INSIDER: XanGo has also done a lot of marketing outreach to build the brand, such as the sponsoring of the RSL team and championing children’s charities.

Morton: The thing I said from the start, and this is my philosophical world view, I like brands that stand for something, that have personalities. I have posters from the Apple Computer campaign, and like those huggable brands like ifruit or Volkswagen Beetles. I didn’t want to be just another nutritional company. There are a lot of them that offer great products, but the brand doesn’t mean anything. We wanted our brand to have a friendly jovial personality and really resonate. We chose to rally behind our soccer team because we wanted a sport that had universal appeal. Baseball is a fantastic American pastime, but it isn’t embraced in Europe or Australian. And hockey is anamazing Canadian-American pastime but they don’t play it in Mexico. We’re an international brand and soccer is probably the most universally accepted sport in the world.

As far as charitable contributions, when we started our company, we made an oath that we’d be fiscally responsible enough that we could make sizeable donations to charity. When we talk about XanGo Goodness, our charitable initiative, our distributors love that. They see what we’re doing at a corporate level and they get empowered to do things in that spirit in their own communities. It’s a part of the brand. Truthfully, we have really responsibly changed in a positive way many communities throughout the world.

Universally, all peoples of all nationalities and all political spectrums can agree that children’s charities, especially well run ones, are a given. We try to find a charity that resonates in the communities in which we do business. In Japan, we work with Yokohama Family House; in Germany, it’s a charity called Off Road Kids to help young teenagers get off the streets.

Also, we choose not only to be a company that supports charities but also one that rolls up its sleeves and does volunteerism. Every employee at XanGo has two hours a month that they can contribute to a community project or 501c3 charity that the company reimburses them for. And that idea came out of an employee think tank, because we encourage that kind of thinking. Personally, I spent time in Ghana earlier this year working with malaria test kits, clean drinking water, education on disease, even something as simple as educating them on using mosquito nets and doing census work.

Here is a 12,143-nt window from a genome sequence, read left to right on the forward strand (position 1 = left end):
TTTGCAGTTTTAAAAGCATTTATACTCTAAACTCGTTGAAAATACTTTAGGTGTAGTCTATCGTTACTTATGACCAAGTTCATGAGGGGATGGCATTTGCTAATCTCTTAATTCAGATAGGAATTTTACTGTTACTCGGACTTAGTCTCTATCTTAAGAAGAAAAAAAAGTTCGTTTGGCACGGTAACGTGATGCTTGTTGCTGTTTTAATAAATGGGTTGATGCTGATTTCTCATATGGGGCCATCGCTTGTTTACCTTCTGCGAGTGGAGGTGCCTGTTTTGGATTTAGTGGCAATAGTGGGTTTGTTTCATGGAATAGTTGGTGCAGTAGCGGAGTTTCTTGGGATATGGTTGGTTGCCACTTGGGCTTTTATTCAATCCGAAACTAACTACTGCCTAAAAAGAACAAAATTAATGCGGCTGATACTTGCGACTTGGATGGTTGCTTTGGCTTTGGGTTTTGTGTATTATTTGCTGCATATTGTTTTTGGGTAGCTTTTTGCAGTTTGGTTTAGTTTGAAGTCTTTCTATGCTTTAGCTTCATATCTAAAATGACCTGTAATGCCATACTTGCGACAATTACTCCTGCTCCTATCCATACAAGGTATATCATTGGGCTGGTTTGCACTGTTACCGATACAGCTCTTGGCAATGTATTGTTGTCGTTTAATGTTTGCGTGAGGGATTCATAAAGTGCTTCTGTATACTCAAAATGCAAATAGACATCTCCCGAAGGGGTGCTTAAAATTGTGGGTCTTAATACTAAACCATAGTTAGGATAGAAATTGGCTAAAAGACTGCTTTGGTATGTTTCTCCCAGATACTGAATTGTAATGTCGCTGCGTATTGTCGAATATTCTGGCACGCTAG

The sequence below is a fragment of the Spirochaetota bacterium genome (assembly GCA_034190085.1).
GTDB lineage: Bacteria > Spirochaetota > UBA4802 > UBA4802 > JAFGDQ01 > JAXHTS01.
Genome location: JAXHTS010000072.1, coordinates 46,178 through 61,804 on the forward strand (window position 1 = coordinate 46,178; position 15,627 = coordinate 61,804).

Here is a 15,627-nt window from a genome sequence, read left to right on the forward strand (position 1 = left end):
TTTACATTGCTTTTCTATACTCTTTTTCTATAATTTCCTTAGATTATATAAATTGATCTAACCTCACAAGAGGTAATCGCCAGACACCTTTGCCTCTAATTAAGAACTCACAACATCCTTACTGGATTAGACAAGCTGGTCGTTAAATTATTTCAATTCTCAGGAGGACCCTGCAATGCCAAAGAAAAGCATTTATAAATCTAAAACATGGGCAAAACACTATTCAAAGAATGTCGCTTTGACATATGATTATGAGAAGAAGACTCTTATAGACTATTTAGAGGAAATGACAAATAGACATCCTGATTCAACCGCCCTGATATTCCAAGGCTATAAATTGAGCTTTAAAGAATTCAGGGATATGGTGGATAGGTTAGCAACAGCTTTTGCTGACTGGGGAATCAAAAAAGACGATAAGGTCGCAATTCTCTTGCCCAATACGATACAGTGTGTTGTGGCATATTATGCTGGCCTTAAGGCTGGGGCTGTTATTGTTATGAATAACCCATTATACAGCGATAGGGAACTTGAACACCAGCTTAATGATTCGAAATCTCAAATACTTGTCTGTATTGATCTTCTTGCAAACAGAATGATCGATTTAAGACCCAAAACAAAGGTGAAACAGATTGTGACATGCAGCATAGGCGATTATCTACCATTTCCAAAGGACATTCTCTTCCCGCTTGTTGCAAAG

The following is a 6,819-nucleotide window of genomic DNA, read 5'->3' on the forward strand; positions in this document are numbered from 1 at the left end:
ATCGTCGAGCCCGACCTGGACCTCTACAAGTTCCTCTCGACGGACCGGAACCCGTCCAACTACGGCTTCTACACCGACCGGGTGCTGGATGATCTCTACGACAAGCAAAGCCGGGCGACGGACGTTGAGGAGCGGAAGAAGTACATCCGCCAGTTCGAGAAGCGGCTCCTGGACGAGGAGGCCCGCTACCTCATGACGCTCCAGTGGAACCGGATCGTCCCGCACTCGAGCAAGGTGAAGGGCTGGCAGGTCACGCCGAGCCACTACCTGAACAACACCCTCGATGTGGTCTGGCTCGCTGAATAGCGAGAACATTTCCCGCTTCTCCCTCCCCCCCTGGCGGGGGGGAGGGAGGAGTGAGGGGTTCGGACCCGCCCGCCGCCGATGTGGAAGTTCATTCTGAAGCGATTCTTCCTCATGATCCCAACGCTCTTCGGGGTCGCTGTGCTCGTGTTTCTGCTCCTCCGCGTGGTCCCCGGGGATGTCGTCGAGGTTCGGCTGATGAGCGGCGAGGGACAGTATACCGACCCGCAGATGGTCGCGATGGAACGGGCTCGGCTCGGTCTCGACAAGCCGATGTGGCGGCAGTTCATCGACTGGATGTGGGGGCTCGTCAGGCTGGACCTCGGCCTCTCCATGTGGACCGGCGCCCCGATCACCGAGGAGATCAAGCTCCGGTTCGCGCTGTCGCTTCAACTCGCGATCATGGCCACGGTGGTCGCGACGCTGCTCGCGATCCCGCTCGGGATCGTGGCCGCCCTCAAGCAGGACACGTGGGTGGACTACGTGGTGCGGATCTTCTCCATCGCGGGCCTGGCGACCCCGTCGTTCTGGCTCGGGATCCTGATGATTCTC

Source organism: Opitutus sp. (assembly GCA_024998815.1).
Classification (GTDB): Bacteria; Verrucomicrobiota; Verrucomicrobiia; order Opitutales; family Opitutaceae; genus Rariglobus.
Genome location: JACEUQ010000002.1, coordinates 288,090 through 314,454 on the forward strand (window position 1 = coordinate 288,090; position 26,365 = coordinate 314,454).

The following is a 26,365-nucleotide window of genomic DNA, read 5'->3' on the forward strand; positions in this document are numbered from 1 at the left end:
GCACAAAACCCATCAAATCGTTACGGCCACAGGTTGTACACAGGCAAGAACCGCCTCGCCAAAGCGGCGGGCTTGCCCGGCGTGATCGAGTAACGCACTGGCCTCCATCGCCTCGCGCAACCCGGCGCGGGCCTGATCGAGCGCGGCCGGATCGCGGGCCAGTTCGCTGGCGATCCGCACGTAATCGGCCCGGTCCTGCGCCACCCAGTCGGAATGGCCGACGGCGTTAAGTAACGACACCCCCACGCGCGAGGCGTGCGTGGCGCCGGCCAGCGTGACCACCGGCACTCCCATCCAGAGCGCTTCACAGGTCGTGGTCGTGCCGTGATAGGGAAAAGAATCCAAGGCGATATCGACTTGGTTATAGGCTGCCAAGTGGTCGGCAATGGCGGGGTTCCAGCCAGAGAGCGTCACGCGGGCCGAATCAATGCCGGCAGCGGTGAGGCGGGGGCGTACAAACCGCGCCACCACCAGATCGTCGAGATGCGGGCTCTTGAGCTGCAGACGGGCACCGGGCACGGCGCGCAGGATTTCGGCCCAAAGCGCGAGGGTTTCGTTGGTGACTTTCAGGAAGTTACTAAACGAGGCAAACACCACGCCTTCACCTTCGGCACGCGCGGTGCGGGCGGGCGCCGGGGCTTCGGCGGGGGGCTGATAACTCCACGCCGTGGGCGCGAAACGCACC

INSIDER: XanGo recently joined the Coalition to Protect DSHEA . What was the impetus to get on board?

Morton: I’m a big fan of DSHEA, and we’re a big supporter of the industry and of being responsible about it. It’s glaringly obvious to me that botanicals and supplements are very different from pharmaceuticals. And I think to put the same threat of burdensome regulations on supplements would be a travesty. We want to be proactive and part of responsible solutions. It’s a competitive industry here in Utah, but we’re all coming together at the table and standing united on this point.

We’re also helping educate politicians. There is a lot of ignorance on Capitol Hill about DSHEA. There is a gathering storm, and we want to be pre-emptive, take the lead and help educate key legislators. We can’t wait until there is an onerous bill before Congress and then try to scramble. It’s important that we are all working with industry trade groups and with other companies to educate Congress and our constituents, so when those things come, we’re not starting from ground zero.

INSIDER: What does the future hold for XanGo and for the industry at large?

Morton: What I’m excited about in the industry is the speed at which dietary supplements and functional beverages are gaining traction and the consumer recognition that is becoming fashionable at a level I’ve never seen before. Dr. Andrew Weil recently commented about the shift in health care, whereby you used to look for a doctor who was at least neutral on supplements, but now you can demand your family practitioner is hip on supplements and ready to help educate you. That’s a radically huge shift.

As far as XanGo, we’ve defied all expectations as far as growth every year since we were founded five years ago, and I’m still optimistic. We’re in 20- plus markets internationally right now; in five years I’d like to see that double. Can I be that bullish and optimistic? I’d like to be in 40 markets, and we have the moxie and tenacity and enough optimism to pull that off. Here’s a broad marketing goal. In Microsoft Word, if you type in the word mangosteen, it’s probably still coming up as a typo, which means the word is still reasonably new because it’s not on spell check yet. I want it to be like Aloe vera and Echinacea. It will be a bittersweet day, like when everyone discovered REM when you were an original fan. But I and 750,000 other buzz agents will say: it’s buzz, and we did a good job.